Now, the reason I use the term ‘seem’ is because I am well aware that these ideas generally come from a deep understanding of the area in which they are thinking up ideas for and that’s what amazes me. Understanding a topic is a wonderful thing and quite possibly an extremely underrated thing within society, but to be able to actually come up with new ideas and seem to pluck them from nowhere is just magical. Not only does it require understanding, it requires a level of self-believe and charisma that is not often seen. Many of us may have these ideas but simply have little faith in their ability that we push them aside as quickly as they enter our minds.
Not to put too fine a point on it, but to use the word ‘pluck’ in this context seems almost unfair to the people who actually have these ideas, no matter how simple or complex. Plucking by definition is the act of taking something and quickly removing it from its place. Now I have had a few ideas in the past and I refuse to believe that they were simply ‘plucked’, more that they were painstakingly toyed and tinkered with until I felt they were refined enough to actually voice and even then, they were not always heeded.
I don’t intend to suggest that people who use this term are using it to cause offence, of course not, often it is used in admiration! The issue I believe is present is just this particular word seems to diminish something which we probably all diminish every day. An invention, design or creation of a new concept that quite possibly is original to that particular thinker. An idea, whether it seems mighty or small, should be given the due credit it deserves.
As is the case with most children, I was and continue to be a massive fan of exploration and discovering new things. Though looking back to when I was a child, the sense of danger and wonder was phenomenal. As you grow older, you see things through a variety of lenses depending on your life experiences – you may see things through rose-tinted glasses or glasses with darker and gnarlier tint. When I was a child, I saw things through danger-tinted glasses.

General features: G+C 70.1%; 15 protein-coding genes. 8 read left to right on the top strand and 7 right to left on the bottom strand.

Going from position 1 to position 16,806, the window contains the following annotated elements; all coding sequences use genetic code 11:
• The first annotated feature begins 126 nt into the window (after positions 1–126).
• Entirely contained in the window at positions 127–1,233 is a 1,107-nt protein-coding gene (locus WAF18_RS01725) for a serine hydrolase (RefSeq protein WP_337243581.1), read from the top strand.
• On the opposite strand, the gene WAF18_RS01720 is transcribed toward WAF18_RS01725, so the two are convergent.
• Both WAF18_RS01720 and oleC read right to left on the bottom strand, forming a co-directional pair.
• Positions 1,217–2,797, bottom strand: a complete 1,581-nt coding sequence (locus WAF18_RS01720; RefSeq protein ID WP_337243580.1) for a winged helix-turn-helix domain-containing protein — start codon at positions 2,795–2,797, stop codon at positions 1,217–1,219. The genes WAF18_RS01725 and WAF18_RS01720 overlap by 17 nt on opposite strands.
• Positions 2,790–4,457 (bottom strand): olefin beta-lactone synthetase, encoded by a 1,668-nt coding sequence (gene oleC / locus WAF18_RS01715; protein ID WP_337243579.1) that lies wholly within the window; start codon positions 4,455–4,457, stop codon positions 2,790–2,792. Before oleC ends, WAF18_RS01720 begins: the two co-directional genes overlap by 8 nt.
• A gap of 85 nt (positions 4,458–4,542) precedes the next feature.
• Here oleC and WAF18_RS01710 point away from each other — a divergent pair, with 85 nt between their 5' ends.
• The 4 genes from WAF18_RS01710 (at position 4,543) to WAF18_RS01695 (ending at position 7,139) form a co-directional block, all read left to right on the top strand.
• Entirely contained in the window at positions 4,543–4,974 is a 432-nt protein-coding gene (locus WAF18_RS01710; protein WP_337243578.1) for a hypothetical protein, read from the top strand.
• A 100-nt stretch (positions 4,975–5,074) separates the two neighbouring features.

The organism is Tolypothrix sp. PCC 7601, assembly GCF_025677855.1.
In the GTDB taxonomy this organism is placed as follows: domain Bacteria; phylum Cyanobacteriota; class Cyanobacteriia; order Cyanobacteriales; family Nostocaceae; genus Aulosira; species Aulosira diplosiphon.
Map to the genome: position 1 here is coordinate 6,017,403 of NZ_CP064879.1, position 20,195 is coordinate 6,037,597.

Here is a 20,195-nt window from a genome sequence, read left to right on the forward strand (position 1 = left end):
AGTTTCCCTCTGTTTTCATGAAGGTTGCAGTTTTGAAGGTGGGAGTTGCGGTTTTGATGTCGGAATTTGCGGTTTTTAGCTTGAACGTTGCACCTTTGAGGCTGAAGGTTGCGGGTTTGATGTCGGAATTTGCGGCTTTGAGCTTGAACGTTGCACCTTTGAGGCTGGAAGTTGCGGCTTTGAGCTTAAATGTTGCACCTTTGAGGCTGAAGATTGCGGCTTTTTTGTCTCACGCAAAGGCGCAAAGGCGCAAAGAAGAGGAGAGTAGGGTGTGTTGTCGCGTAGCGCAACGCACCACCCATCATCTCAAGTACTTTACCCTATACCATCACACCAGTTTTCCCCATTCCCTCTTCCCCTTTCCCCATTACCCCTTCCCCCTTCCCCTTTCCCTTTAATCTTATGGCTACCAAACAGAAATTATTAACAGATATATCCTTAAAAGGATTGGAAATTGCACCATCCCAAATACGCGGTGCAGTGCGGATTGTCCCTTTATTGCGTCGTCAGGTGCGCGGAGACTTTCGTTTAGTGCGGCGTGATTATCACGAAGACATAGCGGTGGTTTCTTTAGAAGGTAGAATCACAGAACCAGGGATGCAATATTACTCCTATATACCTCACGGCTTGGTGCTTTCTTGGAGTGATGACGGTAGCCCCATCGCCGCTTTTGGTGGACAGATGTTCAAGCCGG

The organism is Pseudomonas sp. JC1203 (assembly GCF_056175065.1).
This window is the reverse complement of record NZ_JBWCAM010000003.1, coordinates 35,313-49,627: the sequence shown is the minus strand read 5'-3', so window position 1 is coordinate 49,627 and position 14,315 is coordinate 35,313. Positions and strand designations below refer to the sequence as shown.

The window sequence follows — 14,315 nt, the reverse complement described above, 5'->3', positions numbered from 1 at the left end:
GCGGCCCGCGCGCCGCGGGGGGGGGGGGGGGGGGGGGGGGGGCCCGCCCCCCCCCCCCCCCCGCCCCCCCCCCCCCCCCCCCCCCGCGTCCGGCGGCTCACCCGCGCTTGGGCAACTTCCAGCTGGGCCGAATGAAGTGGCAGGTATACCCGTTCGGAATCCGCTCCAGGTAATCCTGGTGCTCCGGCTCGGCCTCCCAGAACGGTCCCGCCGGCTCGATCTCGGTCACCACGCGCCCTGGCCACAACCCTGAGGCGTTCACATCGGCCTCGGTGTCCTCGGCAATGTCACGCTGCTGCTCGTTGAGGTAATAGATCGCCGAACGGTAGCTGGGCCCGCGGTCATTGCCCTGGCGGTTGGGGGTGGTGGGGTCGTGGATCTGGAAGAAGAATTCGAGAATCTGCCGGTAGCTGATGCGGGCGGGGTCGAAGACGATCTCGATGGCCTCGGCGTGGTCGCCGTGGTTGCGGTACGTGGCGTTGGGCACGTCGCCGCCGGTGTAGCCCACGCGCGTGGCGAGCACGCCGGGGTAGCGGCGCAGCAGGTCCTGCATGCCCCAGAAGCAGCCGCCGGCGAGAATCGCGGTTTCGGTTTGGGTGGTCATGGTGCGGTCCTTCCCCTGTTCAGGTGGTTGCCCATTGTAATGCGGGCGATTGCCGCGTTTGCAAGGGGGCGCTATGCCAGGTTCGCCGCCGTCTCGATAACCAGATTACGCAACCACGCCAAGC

I would frantically scamper around the quarry, exploring areas away from the beaten path with my friends whilst trying to escape from these fantastic imaginary perils (admittedly coming close to falling down hills and facing very real perils). When thinking back to the imaginary perils that we faced, it’s easy to assume that inspiration was taken from all of the action movies we had seen over our brief years, with cliffs falling and rocks sliding and floods rushing towards us and quite frankly it provided some of the best early-years experiences I could have asked for.
To severely limit the scampering of a child is to limit their imagination and their sense of wonder regarding the world around them. Thinking back to my days of roaming the wilds and new lands, if I had a voice telling me to not do it I would have been distraught! Whilst it is natural to be wary of how children interact with their surroundings it is also obvious to me that without that level of curiosity and imagination, this child is missing out on a wealth of experience that comes with the perception of perils.
My sister will soon be bringing a baby into this world and one of my wishes for that child is to be safe, whilst feeling as if there are no bounds to what can be conjured in their mind. Reality is our shared perception of the world around us. Wouldn’t it be nice to warp that reality whilst we are able?
This prompt is marvellous in the way it begs for such an obvious answer from me and that answer is quite simply, train journeys.